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Richwine: Regnerus Victim of ‘Witch Hunt’

Jason Richwine, whose terrible research on immigration has prompted a great deal of entirely warranted criticism, wonders whether sociologists will study whether gay marriages are more likely to end in divorce than straight marriages. And he begins with this absurd claim:

Over at the Power Line blog, my former AEI colleague Steve Hayward notes that the first same-sex divorce in the state of Indiana occurred a couple of weeks ago. Will gay couples end up divorcing at higher rates than straight couples? Steve justifiably wonders whether American social scientists will be willing to study the durability of same-sex relationships, given the witch-hunting of Mark Regnerus and others who have published data that paint such relationships in a negative light.

A witch hunt! How about a pogrom? Or a holocaust? Was he thrown into a gulag? Well, no. He was criticized. And those criticisms were absolutely accurate and have gone completely unrefuted. And when Regnerus has been questioned under oath about his study, he’s completely crumbled and his study has been found to be nothing short of laughable. Apparently Richwine thinks a scholar being rightly criticized by other scholars is a “witch hunt.” Now on to his equally inane other point:

The best study I’ve seen focused on Scandinavia, where same-sex civil unions — essentially marriages in everything but name — have been legal for about two decades. The authors had access to population-level administrative data that generated a sample size of over 1,500 same-sex unions. After controlling for age, region, country of birth, education, and duration of the partnership, male couples in Sweden were 35 percent more likely to divorce than heterosexual couples, and lesbian partners were over 200 percent more likely to divorce. Whether the couples had children made little difference in the relative rates…

There are hints of similar results in the American literature, usually found below the headlines of studies with small sample sizes. But, down the road, will researchers jump at the chance to publish large-scale comparisons here in the U.S.? And will they suggest their results have policy implications? Sadly, in this political climate, it might depend on which way the results come out.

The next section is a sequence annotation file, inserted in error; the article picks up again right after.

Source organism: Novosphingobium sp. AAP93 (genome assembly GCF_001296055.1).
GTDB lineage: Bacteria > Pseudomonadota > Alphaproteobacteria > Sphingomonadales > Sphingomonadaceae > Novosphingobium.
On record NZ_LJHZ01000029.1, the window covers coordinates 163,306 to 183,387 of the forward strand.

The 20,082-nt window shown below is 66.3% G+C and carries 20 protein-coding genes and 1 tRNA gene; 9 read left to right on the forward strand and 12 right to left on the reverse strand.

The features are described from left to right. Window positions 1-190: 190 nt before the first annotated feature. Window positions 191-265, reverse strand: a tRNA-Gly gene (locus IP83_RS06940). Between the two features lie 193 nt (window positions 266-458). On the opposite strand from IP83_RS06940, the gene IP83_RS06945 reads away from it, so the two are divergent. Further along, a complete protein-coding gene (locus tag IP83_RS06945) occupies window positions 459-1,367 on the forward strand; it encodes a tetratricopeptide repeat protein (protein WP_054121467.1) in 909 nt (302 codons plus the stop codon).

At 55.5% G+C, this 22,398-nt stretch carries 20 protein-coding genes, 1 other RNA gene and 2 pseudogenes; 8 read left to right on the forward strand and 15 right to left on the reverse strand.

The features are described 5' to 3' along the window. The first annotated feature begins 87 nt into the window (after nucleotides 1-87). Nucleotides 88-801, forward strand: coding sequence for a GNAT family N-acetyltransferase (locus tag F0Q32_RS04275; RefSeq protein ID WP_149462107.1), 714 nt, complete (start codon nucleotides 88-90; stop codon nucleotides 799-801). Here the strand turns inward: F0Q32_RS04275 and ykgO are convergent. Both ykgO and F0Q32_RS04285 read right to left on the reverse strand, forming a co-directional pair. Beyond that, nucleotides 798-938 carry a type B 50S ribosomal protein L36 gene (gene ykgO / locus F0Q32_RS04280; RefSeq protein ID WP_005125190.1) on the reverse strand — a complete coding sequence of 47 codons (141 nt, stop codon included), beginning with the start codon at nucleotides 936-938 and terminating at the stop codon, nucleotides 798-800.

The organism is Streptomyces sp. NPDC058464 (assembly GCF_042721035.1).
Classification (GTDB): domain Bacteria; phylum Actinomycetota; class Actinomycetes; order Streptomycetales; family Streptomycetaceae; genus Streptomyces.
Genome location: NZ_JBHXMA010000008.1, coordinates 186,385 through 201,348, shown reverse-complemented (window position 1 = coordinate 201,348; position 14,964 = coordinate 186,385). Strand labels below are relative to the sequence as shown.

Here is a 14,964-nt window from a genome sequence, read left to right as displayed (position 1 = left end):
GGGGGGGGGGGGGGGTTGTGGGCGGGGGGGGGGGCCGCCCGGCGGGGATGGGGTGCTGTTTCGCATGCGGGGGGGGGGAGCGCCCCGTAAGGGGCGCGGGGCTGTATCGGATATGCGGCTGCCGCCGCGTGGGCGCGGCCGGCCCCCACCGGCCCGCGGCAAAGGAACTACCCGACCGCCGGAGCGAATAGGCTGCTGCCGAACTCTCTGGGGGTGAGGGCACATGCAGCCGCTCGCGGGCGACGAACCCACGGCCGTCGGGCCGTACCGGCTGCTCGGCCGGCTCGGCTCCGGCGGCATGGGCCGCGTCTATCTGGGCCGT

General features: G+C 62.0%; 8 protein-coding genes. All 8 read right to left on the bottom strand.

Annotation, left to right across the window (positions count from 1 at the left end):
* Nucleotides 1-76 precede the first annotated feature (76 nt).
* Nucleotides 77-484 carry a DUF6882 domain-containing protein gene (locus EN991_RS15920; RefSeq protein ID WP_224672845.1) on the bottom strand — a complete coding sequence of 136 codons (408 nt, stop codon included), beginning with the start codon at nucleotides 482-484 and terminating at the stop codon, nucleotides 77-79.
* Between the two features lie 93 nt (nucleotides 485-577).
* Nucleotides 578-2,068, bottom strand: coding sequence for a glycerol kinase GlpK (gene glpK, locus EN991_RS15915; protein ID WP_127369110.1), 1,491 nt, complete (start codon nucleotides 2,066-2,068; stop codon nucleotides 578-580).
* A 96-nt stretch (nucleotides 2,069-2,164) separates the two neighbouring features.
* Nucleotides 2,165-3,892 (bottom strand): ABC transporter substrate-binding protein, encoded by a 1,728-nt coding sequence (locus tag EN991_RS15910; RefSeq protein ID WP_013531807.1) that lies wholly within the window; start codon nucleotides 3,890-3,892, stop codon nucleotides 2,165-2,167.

Of course sociologists will study this. And if it does turn out that gay marriages are more likely to end in divorce than straight ones, I have no doubt that the Christian right will claim that the “policy implication” of that fact should be that they should not be allowed to get married in the first place. And that’s ridiculous. Poorp people are almost twice as likely as wealthy people to get divorced; should we then prohibit poor people from getting married? Black people are almost twice as likely to get divorced than Asian people; should we ban marriage between black people? Of course not. But they won’t apply their “logic” consistently here, they will just use the data inconsistently to support their bigotry.

Comments

  1. Chiroptera says

    He’s also misusing the phrase ‘witch-hunt.” A witch-hunt is when those in power are so paranoid of hidden enemies they round up anyone of whom they’re suspicious, including many people who are completely innnocent of what they are being accused. And that has traditionally been a right-wing trait.

    The homophobes are being very, very open about their homophobia. No one is losing jobs based on suspected homophobia. Witch-hunt just doesn’t apply here.

  2. Larry says

    If they do divorce at a higher rate, so what? Unless there are children involved, this is not a societal problem, same as if a childless man and woman divorced. It may make for an interesting graph but it really doesn’t matter except to the two individuals involved. It certainly doesn’t justify using governmental powers to prevent others from marrying.

    Richwine and Edwards both now the SSM train has left the station and they’re being left behind. They’re being ignored more and more. This is simply one pathetic last-ditch attempt to derail that train. It’s not going to work.

  3. Abby Normal says

    The best study I’ve seen focused on Scandinavia, where same-sex civil unions — essentially marriages in everything but name — have been legal for about two decades.